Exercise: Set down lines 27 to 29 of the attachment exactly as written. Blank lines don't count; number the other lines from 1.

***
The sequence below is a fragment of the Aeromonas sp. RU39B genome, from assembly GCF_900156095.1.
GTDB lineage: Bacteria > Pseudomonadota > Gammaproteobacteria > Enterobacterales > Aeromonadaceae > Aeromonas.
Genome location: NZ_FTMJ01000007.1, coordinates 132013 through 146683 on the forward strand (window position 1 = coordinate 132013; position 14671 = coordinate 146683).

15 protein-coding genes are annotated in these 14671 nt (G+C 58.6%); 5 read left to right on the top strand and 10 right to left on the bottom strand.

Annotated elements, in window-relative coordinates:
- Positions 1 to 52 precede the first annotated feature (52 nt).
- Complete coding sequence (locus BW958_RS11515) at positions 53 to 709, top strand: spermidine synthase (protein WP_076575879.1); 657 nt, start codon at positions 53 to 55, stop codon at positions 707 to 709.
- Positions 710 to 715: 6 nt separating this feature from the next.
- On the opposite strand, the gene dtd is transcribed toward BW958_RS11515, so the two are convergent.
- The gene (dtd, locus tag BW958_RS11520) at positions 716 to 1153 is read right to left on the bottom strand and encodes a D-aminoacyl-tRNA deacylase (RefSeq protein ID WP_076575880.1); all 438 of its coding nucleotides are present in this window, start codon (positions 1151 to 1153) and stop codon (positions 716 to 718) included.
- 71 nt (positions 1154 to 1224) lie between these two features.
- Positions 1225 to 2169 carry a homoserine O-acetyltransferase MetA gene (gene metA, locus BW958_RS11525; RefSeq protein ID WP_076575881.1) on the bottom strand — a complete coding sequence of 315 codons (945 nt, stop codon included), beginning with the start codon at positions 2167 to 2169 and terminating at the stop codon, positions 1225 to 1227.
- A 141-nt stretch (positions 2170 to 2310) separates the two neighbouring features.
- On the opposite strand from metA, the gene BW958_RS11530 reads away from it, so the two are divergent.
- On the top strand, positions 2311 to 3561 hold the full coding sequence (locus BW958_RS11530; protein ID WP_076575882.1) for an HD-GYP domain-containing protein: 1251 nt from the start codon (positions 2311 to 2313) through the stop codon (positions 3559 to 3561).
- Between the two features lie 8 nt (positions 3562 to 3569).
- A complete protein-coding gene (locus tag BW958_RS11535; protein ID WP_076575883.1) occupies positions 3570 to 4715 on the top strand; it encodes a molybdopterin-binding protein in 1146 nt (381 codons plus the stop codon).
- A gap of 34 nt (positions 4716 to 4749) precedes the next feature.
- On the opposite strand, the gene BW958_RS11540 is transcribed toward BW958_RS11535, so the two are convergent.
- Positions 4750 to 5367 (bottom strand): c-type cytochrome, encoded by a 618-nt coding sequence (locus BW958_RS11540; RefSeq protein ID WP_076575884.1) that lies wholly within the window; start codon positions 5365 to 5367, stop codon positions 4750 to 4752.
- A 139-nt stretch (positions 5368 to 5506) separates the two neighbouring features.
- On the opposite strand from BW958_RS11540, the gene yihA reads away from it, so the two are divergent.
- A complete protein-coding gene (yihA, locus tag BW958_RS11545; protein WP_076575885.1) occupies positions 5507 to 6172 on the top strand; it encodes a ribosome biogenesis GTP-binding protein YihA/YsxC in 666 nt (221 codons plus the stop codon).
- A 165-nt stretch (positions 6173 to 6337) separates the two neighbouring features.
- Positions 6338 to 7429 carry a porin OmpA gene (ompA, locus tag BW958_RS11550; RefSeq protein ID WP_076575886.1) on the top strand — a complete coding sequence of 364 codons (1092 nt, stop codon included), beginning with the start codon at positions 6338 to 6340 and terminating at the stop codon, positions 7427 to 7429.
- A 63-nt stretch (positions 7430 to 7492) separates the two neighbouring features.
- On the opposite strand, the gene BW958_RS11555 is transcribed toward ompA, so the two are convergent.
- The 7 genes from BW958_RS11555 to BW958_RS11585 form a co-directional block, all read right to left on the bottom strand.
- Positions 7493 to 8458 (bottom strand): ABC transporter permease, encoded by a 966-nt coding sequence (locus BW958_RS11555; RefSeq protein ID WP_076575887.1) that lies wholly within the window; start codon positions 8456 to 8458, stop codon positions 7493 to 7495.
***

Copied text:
- On the opposite strand, the gene BW958_RS11555 is transcribed toward ompA, so the two are convergent.
- The 7 genes from BW958_RS11555 to BW958_RS11585 form a co-directional block, all read right to left on the bottom strand.
- Positions 7493 to 8458 (bottom strand): ABC transporter permease, encoded by a 966-nt coding sequence (locus BW958_RS11555; RefSeq protein ID WP_076575887.1) that lies wholly within the window; start codon positions 8456 to 8458, stop codon positions 7493 to 7495.